Piping the Payer

Posted on November 14, 2011

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A few more thoughts and developments on the literary magazine submission fee debacle (or is it debate?):

Stephen Pierson, publisher of Canteen (and who took responsibility for posting the private listserv digest), has posted on his site that he is “conflicted about removing [the digest] and thereby, in some small way, privileging the interests of publishers over writers.” For one thing, just by the very nature of the power dynamic, publishers are privileged over writers. However, it’s a good and skilled editor or publisher who can stand this privilege on its head and negate its harmful effects.

One of the purposes of the CLMP listservs is to provide a safe environment for editors and publishers of literary magazines and presses to exchange information. Most people who start a literary magazine or small literary press have no formal training in publishing. Yet technological advances allow anyone with a PC or a Mac (and the requisite software) to start their own “publishing” venture. As someone who has had more than thirty years of experience providing editorial, design, production, project management, training and consulting services to other publishers (and who has been teaching more than ten years in a graduate publishing program), I can attest that publishing is a very highly skilled profession requiring a fairly sophisticated knowledge base. If anyone does go through an undergraduate or graduate publishing program, they know very well that there are extremely few paying jobs in the literary publishing field. Instead, they opt to go into trade, educational or corporate publishing. Only a handful of editors at the most prestigious university-affiliated magazines, or at the extremely few mags funded out of Occupy’s 1%, have decent salaries (and some sort of publishing background). Most are unpaid, and have had no formal training in publishing.

This is where CLMP comes in. It’s a non-profit trade organization founded to help literary editors and publishers. The listservs serve a vital function in letting the members teach each other about publishing practice. CLMP also offers workshops and seminars. Seeing the need for concrete, practical publishing information on these listservs lead me to initiate a non-credit Literary Publishing Certificate Program through Emerson College’s Professional Studies division. Every June (since 2010) for five days I lead a dozen or so eager editors-to-be through a crash course in publishing — pointing out pitfalls and benefits. The more we can educate ourselves, the better editors/publishers we can be. Even as a teacher, I learn more about publishing every day in order to prepare my students for a future in the ever-changing field of publishing.

What Pierson had done by leaking the digest was essentially throwing open the doors to a classroom at a fixed moment for bystanders to then judge the participants (all equally teacher and equally student).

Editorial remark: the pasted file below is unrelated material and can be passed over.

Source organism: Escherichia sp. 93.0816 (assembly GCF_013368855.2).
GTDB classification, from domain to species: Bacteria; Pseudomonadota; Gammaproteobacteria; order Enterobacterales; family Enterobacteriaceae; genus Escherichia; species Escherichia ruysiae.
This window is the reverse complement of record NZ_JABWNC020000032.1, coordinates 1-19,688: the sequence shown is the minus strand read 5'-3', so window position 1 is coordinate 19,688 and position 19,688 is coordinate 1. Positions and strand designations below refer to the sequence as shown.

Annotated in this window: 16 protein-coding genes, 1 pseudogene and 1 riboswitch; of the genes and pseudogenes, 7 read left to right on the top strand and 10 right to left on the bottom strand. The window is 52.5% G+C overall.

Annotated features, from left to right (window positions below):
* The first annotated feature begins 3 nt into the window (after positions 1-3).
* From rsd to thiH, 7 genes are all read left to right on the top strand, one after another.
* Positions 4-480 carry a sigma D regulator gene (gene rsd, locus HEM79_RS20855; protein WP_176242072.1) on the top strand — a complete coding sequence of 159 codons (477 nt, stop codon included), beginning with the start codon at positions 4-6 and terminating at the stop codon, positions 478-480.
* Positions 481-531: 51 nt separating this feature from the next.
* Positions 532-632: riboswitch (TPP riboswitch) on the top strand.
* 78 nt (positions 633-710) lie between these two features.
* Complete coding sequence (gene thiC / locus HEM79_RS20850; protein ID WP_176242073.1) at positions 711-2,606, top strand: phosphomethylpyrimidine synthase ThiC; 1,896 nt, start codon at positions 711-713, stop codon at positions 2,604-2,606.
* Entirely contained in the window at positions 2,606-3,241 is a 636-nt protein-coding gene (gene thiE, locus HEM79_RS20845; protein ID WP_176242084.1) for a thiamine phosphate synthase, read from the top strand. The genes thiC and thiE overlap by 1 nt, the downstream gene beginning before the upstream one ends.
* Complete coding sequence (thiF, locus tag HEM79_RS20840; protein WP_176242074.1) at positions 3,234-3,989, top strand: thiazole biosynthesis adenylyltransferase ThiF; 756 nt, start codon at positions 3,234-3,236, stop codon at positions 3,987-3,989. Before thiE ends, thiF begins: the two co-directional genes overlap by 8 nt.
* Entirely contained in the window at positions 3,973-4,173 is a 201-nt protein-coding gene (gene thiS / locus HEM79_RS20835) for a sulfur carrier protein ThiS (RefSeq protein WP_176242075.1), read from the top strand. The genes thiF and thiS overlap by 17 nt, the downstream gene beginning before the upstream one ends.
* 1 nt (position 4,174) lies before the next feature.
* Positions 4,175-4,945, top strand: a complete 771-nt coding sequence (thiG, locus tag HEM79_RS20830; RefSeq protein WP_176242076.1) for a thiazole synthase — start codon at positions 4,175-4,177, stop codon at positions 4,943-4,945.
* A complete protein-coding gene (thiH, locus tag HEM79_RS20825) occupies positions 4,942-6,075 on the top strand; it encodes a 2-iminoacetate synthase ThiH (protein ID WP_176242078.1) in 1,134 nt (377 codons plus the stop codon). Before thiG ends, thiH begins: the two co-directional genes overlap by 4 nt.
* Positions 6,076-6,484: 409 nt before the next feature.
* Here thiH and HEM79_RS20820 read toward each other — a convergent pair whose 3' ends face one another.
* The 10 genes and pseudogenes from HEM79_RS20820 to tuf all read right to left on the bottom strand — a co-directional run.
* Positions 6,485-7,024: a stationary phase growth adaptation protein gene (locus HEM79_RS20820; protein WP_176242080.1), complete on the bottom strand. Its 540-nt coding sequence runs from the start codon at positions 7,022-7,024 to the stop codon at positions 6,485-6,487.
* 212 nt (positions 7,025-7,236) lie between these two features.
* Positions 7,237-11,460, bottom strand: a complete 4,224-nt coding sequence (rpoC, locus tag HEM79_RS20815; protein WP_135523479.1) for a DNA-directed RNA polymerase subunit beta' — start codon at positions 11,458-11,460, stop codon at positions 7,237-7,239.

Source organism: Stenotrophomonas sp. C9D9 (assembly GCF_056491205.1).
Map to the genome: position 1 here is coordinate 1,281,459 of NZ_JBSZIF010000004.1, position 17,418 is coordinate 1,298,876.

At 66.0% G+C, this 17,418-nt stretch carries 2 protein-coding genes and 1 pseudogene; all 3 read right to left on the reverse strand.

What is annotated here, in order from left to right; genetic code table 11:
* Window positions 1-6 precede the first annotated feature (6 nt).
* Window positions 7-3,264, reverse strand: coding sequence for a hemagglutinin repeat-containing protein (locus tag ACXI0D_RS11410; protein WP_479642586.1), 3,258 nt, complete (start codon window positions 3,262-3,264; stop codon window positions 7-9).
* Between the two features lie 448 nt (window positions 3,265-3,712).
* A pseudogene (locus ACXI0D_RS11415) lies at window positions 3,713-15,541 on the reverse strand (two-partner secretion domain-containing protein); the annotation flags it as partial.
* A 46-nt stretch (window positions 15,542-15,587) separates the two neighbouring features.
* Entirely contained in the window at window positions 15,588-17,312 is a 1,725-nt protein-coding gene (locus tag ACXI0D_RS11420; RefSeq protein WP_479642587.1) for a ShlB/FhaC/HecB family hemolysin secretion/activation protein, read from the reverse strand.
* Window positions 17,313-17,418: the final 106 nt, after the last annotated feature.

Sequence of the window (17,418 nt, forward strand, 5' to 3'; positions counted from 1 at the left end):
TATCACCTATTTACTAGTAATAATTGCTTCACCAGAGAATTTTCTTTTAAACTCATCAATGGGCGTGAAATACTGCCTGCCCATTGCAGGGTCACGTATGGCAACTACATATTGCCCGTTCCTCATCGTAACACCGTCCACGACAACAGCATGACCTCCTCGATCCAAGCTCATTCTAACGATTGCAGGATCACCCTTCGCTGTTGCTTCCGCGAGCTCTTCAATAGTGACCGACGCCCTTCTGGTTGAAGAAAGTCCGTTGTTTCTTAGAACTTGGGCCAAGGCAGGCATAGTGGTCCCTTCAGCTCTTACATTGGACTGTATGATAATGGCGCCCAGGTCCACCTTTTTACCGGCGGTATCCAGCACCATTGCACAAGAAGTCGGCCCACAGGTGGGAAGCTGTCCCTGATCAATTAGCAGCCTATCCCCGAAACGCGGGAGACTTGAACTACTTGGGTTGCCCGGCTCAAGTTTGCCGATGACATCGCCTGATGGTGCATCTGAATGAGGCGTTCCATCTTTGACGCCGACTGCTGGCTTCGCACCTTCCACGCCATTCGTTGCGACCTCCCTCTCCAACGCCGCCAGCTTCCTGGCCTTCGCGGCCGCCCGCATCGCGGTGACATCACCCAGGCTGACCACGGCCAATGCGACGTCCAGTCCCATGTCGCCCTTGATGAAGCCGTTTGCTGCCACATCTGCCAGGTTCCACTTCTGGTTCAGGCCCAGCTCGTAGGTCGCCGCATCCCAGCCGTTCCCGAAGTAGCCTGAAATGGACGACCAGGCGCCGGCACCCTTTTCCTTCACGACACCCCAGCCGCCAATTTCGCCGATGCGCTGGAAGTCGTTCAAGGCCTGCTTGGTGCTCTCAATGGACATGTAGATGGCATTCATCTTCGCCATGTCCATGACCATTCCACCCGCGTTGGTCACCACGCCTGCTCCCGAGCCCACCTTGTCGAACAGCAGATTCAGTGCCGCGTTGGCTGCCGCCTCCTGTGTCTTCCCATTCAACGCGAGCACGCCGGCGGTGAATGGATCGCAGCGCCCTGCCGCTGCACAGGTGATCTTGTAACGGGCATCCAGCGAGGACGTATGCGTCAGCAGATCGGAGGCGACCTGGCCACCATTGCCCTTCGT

One last thing I’d like to note is a little bit of personal history. Way back in the 1990s a friend was an editor of a very well-known and influential literary journal housed at a university (sorry, I won’t name names). He had gotten fed up with the huge size of his slush pile and the dearth of subscriptions. He was pissed off about this. After all, he had founded the journal many years before as an undergrad and had nursed it to its success. All he saw was people wanting wanting wanting (to be published) but not not not wanting to help support the journal (by subscribing). He had had enough so he instituted a submissions fee for unsolicited work. When I found out, I called him, trying to persuade him to change his mind and revoke this policy. Our discussions (I’m hazy on it but I seem to recollect a couple phone conversations) became heated. As I said in my previous post, this is an emotional issue for me since it ties in with concept of the primal relationship between editor and writer (and being both I see the issue from both sides). And for my friend, I could very well understand and sympathize with his anger. I gave it my best shot but I don’t think just my words convinced him. My parting shot was something like, “Well, if you do this, then soon enough everyone will follow suit.” I was very worried that such a prestigious journal would provide a model for the timid magazines.

Needless to say, the policy did not last that long. Others associated with the magazine were against the submission fee policy and it was rescinded. But it was years before I spoke with this editor again. One thing I regret. Friendships are important. But running a business from an emotional framework is a recipe for disaster. And that’s why we get back to square one: in literary publishing, where there’s not much at stake financially, most of the gains are psychic and emotional. And there’s my catch-22: getting really worked up that there’s not enough business acumen in literary publishing.

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